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Optics program graduates first class

6/29/2021 3:10:38 PM

About 2 and 1/2 years ago, Paul Melone, Plant Director at Thorlabs in Newton, attended a symposium in Rochester, NY. The focus was on national security and the shortage of optic technicians.

It was noted by the keynote speaker that years earlier, optic programming was shipped overseas, so there was no reason to be training optic technicians in the United States. But as the needs of the Department of Defense changed so did the need for optic technicians.

"There were things that needed to be made here, that couldn't be made anywhere else," said Melone.  "With a shortage of optics people in the U.S., especially with defense, It now became a national security issue. I became inspired to change that."

When Melone came back from the symposium he immediately reached out to several potential partners, including Sussex County Community College. Sussex was already a partner with Thorlabs with the Machine Tool Technology program and also had an optics program in motion. This partnership would be a new challenge. 

"I called (College President) Jon Connolly and told him what we wanted to do and he said, 'Yes, of course, we are here for you.'" 

Sussex's A.A.S. in Optics Technology degree now had the opportunity to bring students to another level. Fast-forward a couple of years and, this past May, Sussex graduated its first six students from the Optics program. They include Samuel Suarz, Melissa Scanlon, Jared Slate, Kelly Dowling, Enrique Gomez and Daniel Sappio.  All six are employees at Thorlabs.

"Our graduates have come a long way in such a short time," said Brian Lake, Optics Technology Supervisor at Sussex. "For most of them, they had been working on their own, in a small bubble of the huge sphere that encompasses all of optics technology. Our program allowed them to broaden their horizons, learn about the fundamental concepts behind the work they do, and strengthen their ability to produce the best components they're capable of."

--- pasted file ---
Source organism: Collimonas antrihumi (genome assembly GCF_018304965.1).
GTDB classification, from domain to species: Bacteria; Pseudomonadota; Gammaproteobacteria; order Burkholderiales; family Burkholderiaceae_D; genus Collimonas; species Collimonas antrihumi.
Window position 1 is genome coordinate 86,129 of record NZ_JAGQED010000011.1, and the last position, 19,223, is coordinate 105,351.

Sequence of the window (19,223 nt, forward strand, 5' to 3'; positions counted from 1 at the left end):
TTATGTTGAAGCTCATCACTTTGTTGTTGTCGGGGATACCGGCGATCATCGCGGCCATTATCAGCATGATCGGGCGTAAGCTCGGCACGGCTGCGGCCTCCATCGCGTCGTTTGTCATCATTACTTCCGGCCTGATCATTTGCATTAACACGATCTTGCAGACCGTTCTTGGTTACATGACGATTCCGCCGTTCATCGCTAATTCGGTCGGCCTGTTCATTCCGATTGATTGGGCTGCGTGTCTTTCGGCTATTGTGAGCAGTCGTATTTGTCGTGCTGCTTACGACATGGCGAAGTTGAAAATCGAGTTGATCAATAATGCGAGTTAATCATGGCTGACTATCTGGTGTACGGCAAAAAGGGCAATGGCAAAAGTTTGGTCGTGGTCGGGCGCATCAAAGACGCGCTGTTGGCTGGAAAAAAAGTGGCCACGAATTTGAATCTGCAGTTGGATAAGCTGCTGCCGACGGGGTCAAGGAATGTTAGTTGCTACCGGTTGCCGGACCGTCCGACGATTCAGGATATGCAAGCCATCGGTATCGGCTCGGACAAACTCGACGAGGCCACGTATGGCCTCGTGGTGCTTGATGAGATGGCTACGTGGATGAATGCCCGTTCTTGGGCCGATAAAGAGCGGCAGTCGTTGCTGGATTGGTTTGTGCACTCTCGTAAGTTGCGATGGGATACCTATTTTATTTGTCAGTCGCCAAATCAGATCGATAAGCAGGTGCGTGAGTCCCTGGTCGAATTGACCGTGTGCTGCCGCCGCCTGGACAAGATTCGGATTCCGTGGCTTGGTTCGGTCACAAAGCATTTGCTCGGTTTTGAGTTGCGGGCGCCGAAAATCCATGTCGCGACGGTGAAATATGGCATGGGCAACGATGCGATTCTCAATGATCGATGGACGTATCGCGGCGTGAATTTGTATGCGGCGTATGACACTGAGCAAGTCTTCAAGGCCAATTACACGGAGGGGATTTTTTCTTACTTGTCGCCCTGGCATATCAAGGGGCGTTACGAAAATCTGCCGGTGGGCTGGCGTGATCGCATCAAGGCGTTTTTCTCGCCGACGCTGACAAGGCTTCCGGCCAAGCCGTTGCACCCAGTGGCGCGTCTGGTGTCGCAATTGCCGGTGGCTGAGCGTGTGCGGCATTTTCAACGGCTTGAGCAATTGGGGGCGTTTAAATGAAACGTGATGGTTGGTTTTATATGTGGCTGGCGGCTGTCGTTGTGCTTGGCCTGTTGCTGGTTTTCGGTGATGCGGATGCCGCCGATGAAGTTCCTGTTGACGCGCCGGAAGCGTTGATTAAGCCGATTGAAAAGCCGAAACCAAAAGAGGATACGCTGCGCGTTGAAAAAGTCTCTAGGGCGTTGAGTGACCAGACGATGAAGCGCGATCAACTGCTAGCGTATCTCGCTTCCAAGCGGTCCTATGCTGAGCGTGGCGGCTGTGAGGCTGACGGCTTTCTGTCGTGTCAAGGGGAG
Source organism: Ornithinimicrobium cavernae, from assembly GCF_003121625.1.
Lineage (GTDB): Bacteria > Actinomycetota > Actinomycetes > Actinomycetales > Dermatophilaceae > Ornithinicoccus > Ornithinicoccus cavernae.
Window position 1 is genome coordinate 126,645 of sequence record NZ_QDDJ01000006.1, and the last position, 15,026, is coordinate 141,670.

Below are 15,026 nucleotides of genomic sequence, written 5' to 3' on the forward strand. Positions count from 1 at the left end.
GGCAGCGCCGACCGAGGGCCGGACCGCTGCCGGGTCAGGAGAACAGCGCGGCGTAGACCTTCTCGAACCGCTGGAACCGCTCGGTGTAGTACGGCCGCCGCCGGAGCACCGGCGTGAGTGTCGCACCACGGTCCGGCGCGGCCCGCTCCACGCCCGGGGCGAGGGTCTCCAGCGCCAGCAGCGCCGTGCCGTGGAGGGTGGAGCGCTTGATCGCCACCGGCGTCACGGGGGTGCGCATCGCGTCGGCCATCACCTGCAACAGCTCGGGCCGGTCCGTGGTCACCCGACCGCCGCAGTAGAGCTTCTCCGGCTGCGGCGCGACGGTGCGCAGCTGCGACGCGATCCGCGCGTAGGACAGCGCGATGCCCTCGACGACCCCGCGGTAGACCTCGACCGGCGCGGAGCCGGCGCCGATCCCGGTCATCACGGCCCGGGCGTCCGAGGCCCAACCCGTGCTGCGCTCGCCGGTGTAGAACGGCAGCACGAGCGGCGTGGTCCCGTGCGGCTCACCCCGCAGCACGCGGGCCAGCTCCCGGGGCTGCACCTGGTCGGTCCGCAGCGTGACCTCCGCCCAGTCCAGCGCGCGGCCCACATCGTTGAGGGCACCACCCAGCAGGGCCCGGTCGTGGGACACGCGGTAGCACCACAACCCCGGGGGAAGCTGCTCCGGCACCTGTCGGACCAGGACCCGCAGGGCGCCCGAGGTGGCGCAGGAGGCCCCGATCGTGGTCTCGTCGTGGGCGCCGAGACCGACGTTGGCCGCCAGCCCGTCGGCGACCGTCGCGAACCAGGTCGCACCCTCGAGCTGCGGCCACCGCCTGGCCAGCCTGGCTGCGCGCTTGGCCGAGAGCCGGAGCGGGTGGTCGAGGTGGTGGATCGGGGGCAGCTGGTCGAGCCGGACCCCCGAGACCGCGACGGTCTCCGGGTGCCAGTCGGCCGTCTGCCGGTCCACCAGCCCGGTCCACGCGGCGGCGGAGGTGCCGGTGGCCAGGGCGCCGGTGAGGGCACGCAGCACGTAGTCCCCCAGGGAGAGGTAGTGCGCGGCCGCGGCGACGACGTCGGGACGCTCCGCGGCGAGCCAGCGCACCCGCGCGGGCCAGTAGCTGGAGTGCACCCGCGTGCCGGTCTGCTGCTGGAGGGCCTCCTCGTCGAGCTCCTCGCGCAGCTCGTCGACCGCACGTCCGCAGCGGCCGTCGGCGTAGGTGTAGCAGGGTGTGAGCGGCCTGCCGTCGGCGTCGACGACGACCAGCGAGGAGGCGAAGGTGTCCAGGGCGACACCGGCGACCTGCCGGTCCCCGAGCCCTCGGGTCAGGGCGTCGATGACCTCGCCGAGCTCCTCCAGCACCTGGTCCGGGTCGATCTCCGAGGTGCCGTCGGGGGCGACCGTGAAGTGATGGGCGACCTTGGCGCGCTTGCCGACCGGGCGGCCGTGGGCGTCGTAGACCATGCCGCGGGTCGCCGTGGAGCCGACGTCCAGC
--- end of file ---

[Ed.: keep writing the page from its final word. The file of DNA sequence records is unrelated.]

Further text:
Scanlon added, "The optics program has been an eye-opening experience for me. Working at Thorlabs, I only see one aspect of the optics industry. My initial knowledge of optics was very limited, and I didn't know much past general physics. Having classes that taught how lenses were created, their functions, and the trials that go into the manufacturing process has given me a greater respect for those that do this work for a living."

She added, "The program has also provided me with a strong foundation in the fundamentals, and now I feel I have a stronger understanding of my field."

Slate, who has worked at Thorlabs for six years, noted that "I worked with many products and I wanted to learn how they functioned, or what they were used for in the real world. I have worked many jobs before coming to Thorlabs and I have decided that this is where I will be for a long time. I thought the optics program would be a very good career for me."

The COVID pandemic caused challenges this past year, and actually took a toll on some students who were unable to complete the program this time around. Still, the program persisted and moved forward, even though there was some unfortunate down time.  

"We had to deal with furloughs and/or having classes put on hold for a few months due to the pandemic," said Scanlon. "This prevented some of my classmates from finishing the program. Classes online made it harder to do demonstrations, which made it harder to learn some of the topics, especially in the lab classes. Hopefully the world is in a better state where students won't have to experience that interruption again."

The students endured, a testament to their hard work and commitment to the optics industry. 

"I saw their interest in their jobs increase and saw their willingness to improve," said Myeong Nam, Assistant Director of Coating at Thorlabs quality of product. "It is hard to find people with the right knowledge in this industry."

"Technicians who participate in our program show a deeper understanding of their work and a strong ability to apply their skills in the manufacturing environment," Lake pointed out. "Furthermore, they obtained knowledge far beyond general on-the-job training."

Upon completing this A.A.S. degree program at Sussex, students will have the necessary skills to become employed as a technician in the optics industry. Career opportunities also exist in quality control, optical coating, laser fabrication, fiber optics, and precision assemblies. F

To learn more about this and other programs, including educational requirements and detailed course curriculum, please visit sussex.edu/academics.